His mind whirred overtime. There was nothing to identify him on his person. No papers, no cards. No phone even, forgotten in the rush of escaping the city.

“Sh - Sh- ,” he paused, inhaled deeply. “Shashi.”

Tomorrow he would melt into the crowds. It was, perhaps, a beginning.


WC - 1004

Thank you as always for reading and your inputs. 

Read the other entries here -

And so closes 2017 - and what a year! Worldwide natural disasters, gratuitous manmade crises, and my own personal ones - boy, am I glad to see it's back! BUT... in every end is a new beginning. I'm sure things will either get better, or I'll get used to the chaos :) 

Seriously though, 2018 has a whole new set of adventures as well as prompts, see you there people! 

I am away travelling from the 15th and most probably won't have Wifi, so I will catch up with you once I am back. With best wishes for a Merry Christmas and/or festive season, and for a superblessed and fun 2018,



  1. I hope that Shashi does find his new beginning and that Shankar has been left behind in the cave.
    I was on the edge of my seat, hoping, marvelling.
    Thank you.

    1. Glad you enjoyed it. Super pleased that the computer issues are sorted! Thanks for being here.

  2. Hi Nila - fascinating tale ... and I'd love to read more - and to know more about the mountain, let alone the people - cheers Hilary

    1. All imaginary I'd like to think :) but no doubt it's not...mountains are sometimes more interesting to explore than people... :)

  3. Close escape from death - and now a chance at a new life.

  4. excellent writing as always. Maybe we all need a deep breath and a new beginning in 2018. As you said - quite a year. Somehow, we must remain hopeful.
    Enjoy the holidays and safe travels to you and your family. I hope you experience warmth and good cheer

    1. Thank you, Joanne! I cannot get enough of new beginnings..always the start of hopefulness.

  5. "Shankar had a healthy fear of any uniform, army, police, postmen..." Postmen?!? Wow, he really does react badly to all uniforms! I love it.

    "If he ever got out again, please God, he would never again do anything wrong." Yeah, well, we'll see about that, won't we?

    "Whupa-whupa-whupa-whupa-whupa…" Great sound effect. I knew immediately it denoted a helicopter.

    That was an ingenious signalling method Shankar devised, panic or no.

    Very entertaining and enjoyable. A great read!

    1. Glad you enjoyed it! Thanks for your feedback, and for that specific comment on the chopper sound - the hardest part of this write for me..had to really wrack whatever's left of my brains :) so pleased to know it worked.

    2. With my comic book background, I've always been a freak for sound effects. Once I wrote a script with a machine gun that went "Budda-dadda-dow!" The artist said "I love how you subtly referenced Buddhism, Dadaism, and Daoism!" My honest reply was "Actually, I just thought it was a really cool sound effect."

    3. Cool sound effect, and cool reference too, even if it was unintentional. Buddha, Dada and Dao and machine guns - impressive contrast! is that an example of antithetical parallelism? wow!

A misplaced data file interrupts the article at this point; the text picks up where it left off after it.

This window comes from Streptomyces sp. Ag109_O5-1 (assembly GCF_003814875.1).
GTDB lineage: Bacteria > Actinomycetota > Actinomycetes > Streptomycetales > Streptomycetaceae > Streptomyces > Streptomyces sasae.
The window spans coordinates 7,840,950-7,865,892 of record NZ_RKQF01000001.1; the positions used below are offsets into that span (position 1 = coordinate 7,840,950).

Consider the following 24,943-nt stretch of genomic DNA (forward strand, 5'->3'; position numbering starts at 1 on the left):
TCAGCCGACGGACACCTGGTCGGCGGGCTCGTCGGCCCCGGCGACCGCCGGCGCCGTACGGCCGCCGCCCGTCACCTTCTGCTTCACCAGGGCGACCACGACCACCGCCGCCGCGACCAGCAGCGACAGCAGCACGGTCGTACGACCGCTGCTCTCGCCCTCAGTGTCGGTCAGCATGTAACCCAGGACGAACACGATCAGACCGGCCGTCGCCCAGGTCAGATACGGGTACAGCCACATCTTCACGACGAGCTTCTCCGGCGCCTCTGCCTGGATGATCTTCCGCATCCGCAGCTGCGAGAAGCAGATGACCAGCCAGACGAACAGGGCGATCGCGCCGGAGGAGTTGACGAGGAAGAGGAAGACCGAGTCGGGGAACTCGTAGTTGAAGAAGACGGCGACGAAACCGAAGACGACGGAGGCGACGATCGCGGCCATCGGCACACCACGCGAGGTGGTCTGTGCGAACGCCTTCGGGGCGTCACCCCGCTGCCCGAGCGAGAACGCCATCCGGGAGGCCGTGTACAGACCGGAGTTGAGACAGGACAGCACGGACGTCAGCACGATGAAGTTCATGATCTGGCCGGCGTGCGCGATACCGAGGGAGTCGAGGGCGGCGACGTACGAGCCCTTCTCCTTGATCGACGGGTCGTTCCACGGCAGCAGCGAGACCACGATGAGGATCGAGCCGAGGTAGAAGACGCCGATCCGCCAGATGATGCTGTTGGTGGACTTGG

4. Uhh... yeah, sure. Antiseptic parallelograms? Yup. I do that all the time.

      (Jusssst kidding. But I did have to look up "antithetical parallelism" and I'm still not sure I fully understand it.)

  6. An old life ending
    A new one begins
    The outer one dies
    From a new one within

    Only ones heart can tell.

  7. Hi Nila! Of course I read this as soon as you posted, but I needed to return when I wasn't so rushed to digest your story. Now you must tell us more about the adventures of Shashi. I'm super curious to know why he's so afraid/cynical of uniforms. There's a story right there!

    Thanks for posting early for WEP. I wish you a very happy holiday season and safe travels!

    Denise :-)

    1. Hi Denise! Of late all my 'flashes' end up being more than the WL, struggle to pare down. But even a flash has a story-in-a-story format. Will post the rest if I can tweak it to fit a future prompt :)

      Thank you for the wishes, and for WEP! A very merry Christmas to you and yours!

  8. A sign of hope and another chance. What a blessing that storm was for Shankar. I hope he makes it.
    Excellent story and I enjoyed reading it.
    Wishing you a Merry Christmas and a successful walk over into the New Year.
    Shalom aleichem,
    Pat Garcia

  9. Excellent telling of a riveting story. I used to explore caves until I developed a fear of being trapped in one and couldn't bring myself to go into them anymore. A cave makes a good shelter, but it's scary to be in one without a light.

    Tossing It Out

  10. Interesting tale of escaping natural and man-made disasters. It was great how the Shankar was rescued. Even though he made the foxhole promise he ended up breaking it in the end. Even rogues get second chances. Maybe he could pass it on and do something good for someone in the New Year. We certainly don't need any more natural disasters in the coming year do we?

  11. Oh, I love this story. It's very fitting to the theme of the challenge, but it's more than that. It stands firmly on its own. So much tension, so many emotions in so few words.
    Happy holidays, Nila!

  12. Interesting that he is so afraid of all uniforms. Never know what one might run into in a cave. Hopefully a new life is had for him now.

  13. Wow, survival through faith and terror. I'd love to have a new start in life, but not like this. I like your philosophy that in the midst of chaos, we will survive, or not.

  14. Fear causes all kinds of chaos, but he found a way out, both literally and figuratively! Love it, sometimes straight through is the only way, with a little change that is!
    Hope your trials and tribulations are over and the New Year holds a path forward until all your dreams are realized!

  15. Hope. I always like that. A second chance, if he will take it. Very nice Nila. Sometimes we need a drastic change to make us see a different path. Sometimes Mother Nature helps.

  16. I'm impressed by your vivid descriptions, and I loved this hopeful ending. Nicely done!